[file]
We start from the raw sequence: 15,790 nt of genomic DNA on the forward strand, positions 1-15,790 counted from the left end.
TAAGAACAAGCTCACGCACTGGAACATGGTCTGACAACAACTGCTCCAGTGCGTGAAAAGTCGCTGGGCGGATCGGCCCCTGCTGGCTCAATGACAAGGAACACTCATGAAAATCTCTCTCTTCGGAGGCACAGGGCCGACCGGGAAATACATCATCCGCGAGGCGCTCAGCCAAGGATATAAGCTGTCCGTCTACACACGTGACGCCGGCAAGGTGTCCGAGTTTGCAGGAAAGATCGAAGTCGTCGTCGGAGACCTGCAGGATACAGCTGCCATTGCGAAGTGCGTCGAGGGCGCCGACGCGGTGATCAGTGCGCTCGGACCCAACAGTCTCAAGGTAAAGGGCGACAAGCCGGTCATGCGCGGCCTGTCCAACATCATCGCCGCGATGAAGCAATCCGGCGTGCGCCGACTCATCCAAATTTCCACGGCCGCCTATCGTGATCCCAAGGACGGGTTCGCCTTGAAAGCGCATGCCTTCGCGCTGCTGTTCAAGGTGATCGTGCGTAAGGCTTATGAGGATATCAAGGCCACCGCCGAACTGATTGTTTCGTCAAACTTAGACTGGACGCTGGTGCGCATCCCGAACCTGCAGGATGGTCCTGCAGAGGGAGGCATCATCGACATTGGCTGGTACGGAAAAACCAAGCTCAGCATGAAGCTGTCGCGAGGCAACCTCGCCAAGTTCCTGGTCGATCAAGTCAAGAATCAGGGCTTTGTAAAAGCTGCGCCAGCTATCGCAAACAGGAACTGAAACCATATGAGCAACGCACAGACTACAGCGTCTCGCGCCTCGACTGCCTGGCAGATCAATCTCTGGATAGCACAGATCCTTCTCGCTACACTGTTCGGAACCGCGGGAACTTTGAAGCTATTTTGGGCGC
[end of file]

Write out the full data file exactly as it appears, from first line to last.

We start from the raw sequence: 15,790 nt of genomic DNA on the forward strand, positions 1-15,790 counted from the left end.
TAAGAACAAGCTCACGCACTGGAACATGGTCTGACAACAACTGCTCCAGTGCGTGAAAAGTCGCTGGGCGGATCGGCCCCTGCTGGCTCAATGACAAGGAACACTCATGAAAATCTCTCTCTTCGGAGGCACAGGGCCGACCGGGAAATACATCATCCGCGAGGCGCTCAGCCAAGGATATAAGCTGTCCGTCTACACACGTGACGCCGGCAAGGTGTCCGAGTTTGCAGGAAAGATCGAAGTCGTCGTCGGAGACCTGCAGGATACAGCTGCCATTGCGAAGTGCGTCGAGGGCGCCGACGCGGTGATCAGTGCGCTCGGACCCAACAGTCTCAAGGTAAAGGGCGACAAGCCGGTCATGCGCGGCCTGTCCAACATCATCGCCGCGATGAAGCAATCCGGCGTGCGCCGACTCATCCAAATTTCCACGGCCGCCTATCGTGATCCCAAGGACGGGTTCGCCTTGAAAGCGCATGCCTTCGCGCTGCTGTTCAAGGTGATCGTGCGTAAGGCTTATGAGGATATCAAGGCCACCGCCGAACTGATTGTTTCGTCAAACTTAGACTGGACGCTGGTGCGCATCCCGAACCTGCAGGATGGTCCTGCAGAGGGAGGCATCATCGACATTGGCTGGTACGGAAAAACCAAGCTCAGCATGAAGCTGTCGCGAGGCAACCTCGCCAAGTTCCTGGTCGATCAAGTCAAGAATCAGGGCTTTGTAAAAGCTGCGCCAGCTATCGCAAACAGGAACTGAAACCATATGAGCAACGCACAGACTACAGCGTCTCGCGCCTCGACTGCCTGGCAGATCAATCTCTGGATAGCACAGATCCTTCTCGCTACACTGTTCGGAACCGCGGGAACTTTGAAGCTATTTTGGGCGC